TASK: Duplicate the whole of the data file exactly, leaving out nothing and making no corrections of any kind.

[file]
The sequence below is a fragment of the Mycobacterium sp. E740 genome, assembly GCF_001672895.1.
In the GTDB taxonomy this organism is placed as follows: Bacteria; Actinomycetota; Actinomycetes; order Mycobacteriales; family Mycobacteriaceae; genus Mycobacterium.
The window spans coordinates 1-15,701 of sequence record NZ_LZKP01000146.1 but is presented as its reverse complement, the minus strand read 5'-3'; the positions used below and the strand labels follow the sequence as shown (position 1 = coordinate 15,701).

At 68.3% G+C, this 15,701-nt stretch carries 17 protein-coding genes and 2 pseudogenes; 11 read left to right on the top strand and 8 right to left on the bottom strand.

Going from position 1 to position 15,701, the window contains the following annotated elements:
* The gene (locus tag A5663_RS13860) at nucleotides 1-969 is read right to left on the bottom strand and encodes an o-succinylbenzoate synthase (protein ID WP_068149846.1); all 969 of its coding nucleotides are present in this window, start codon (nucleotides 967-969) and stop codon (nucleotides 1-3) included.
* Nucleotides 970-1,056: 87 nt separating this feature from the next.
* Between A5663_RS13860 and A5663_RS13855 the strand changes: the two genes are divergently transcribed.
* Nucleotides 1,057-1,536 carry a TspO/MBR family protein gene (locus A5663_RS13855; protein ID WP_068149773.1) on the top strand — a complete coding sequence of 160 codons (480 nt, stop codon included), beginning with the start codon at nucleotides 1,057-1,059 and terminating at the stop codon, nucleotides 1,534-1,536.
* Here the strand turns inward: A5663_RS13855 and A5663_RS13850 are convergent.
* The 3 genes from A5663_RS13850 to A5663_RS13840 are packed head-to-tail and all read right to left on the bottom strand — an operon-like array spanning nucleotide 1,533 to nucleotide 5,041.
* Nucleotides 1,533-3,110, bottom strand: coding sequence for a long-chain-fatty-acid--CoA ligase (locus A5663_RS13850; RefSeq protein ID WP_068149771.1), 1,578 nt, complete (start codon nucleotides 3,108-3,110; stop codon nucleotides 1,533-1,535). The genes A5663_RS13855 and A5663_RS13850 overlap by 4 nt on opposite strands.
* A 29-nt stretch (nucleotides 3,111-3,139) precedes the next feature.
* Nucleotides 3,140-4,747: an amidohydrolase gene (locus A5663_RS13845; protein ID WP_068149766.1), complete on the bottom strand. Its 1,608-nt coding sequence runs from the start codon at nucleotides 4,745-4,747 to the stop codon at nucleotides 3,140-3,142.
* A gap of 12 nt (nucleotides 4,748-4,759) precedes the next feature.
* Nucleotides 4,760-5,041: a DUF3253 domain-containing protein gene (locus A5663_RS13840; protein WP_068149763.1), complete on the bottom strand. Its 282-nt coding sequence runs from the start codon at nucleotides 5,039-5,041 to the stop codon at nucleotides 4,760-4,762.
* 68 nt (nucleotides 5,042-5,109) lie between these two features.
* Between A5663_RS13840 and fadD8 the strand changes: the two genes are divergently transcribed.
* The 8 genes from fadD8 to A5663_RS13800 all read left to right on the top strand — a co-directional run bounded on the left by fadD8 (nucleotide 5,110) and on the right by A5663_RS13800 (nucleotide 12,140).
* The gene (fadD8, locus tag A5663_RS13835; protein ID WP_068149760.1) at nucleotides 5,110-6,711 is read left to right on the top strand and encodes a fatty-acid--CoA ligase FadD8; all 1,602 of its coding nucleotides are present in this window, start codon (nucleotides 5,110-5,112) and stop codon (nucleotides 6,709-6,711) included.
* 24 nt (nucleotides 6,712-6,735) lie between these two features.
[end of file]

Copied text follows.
The sequence below is a fragment of the Mycobacterium sp. E740 genome, assembly GCF_001672895.1.
In the GTDB taxonomy this organism is placed as follows: Bacteria; Actinomycetota; Actinomycetes; order Mycobacteriales; family Mycobacteriaceae; genus Mycobacterium.
The window spans coordinates 1-15,701 of sequence record NZ_LZKP01000146.1 but is presented as its reverse complement, the minus strand read 5'-3'; the positions used below and the strand labels follow the sequence as shown (position 1 = coordinate 15,701).

At 68.3% G+C, this 15,701-nt stretch carries 17 protein-coding genes and 2 pseudogenes; 11 read left to right on the top strand and 8 right to left on the bottom strand.

Going from position 1 to position 15,701, the window contains the following annotated elements:
* The gene (locus tag A5663_RS13860) at nucleotides 1-969 is read right to left on the bottom strand and encodes an o-succinylbenzoate synthase (protein ID WP_068149846.1); all 969 of its coding nucleotides are present in this window, start codon (nucleotides 967-969) and stop codon (nucleotides 1-3) included.
* Nucleotides 970-1,056: 87 nt separating this feature from the next.
* Between A5663_RS13860 and A5663_RS13855 the strand changes: the two genes are divergently transcribed.
* Nucleotides 1,057-1,536 carry a TspO/MBR family protein gene (locus A5663_RS13855; protein ID WP_068149773.1) on the top strand — a complete coding sequence of 160 codons (480 nt, stop codon included), beginning with the start codon at nucleotides 1,057-1,059 and terminating at the stop codon, nucleotides 1,534-1,536.
* Here the strand turns inward: A5663_RS13855 and A5663_RS13850 are convergent.
* The 3 genes from A5663_RS13850 to A5663_RS13840 are packed head-to-tail and all read right to left on the bottom strand — an operon-like array spanning nucleotide 1,533 to nucleotide 5,041.
* Nucleotides 1,533-3,110, bottom strand: coding sequence for a long-chain-fatty-acid--CoA ligase (locus A5663_RS13850; RefSeq protein ID WP_068149771.1), 1,578 nt, complete (start codon nucleotides 3,108-3,110; stop codon nucleotides 1,533-1,535). The genes A5663_RS13855 and A5663_RS13850 overlap by 4 nt on opposite strands.
* A 29-nt stretch (nucleotides 3,111-3,139) precedes the next feature.
* Nucleotides 3,140-4,747: an amidohydrolase gene (locus A5663_RS13845; protein ID WP_068149766.1), complete on the bottom strand. Its 1,608-nt coding sequence runs from the start codon at nucleotides 4,745-4,747 to the stop codon at nucleotides 3,140-3,142.
* A gap of 12 nt (nucleotides 4,748-4,759) precedes the next feature.
* Nucleotides 4,760-5,041: a DUF3253 domain-containing protein gene (locus A5663_RS13840; protein WP_068149763.1), complete on the bottom strand. Its 282-nt coding sequence runs from the start codon at nucleotides 5,039-5,041 to the stop codon at nucleotides 4,760-4,762.
* 68 nt (nucleotides 5,042-5,109) lie between these two features.
* Between A5663_RS13840 and fadD8 the strand changes: the two genes are divergently transcribed.
* The 8 genes from fadD8 to A5663_RS13800 all read left to right on the top strand — a co-directional run bounded on the left by fadD8 (nucleotide 5,110) and on the right by A5663_RS13800 (nucleotide 12,140).
* The gene (fadD8, locus tag A5663_RS13835; protein ID WP_068149760.1) at nucleotides 5,110-6,711 is read left to right on the top strand and encodes a fatty-acid--CoA ligase FadD8; all 1,602 of its coding nucleotides are present in this window, start codon (nucleotides 5,110-5,112) and stop codon (nucleotides 6,709-6,711) included.
* 24 nt (nucleotides 6,712-6,735) lie between these two features.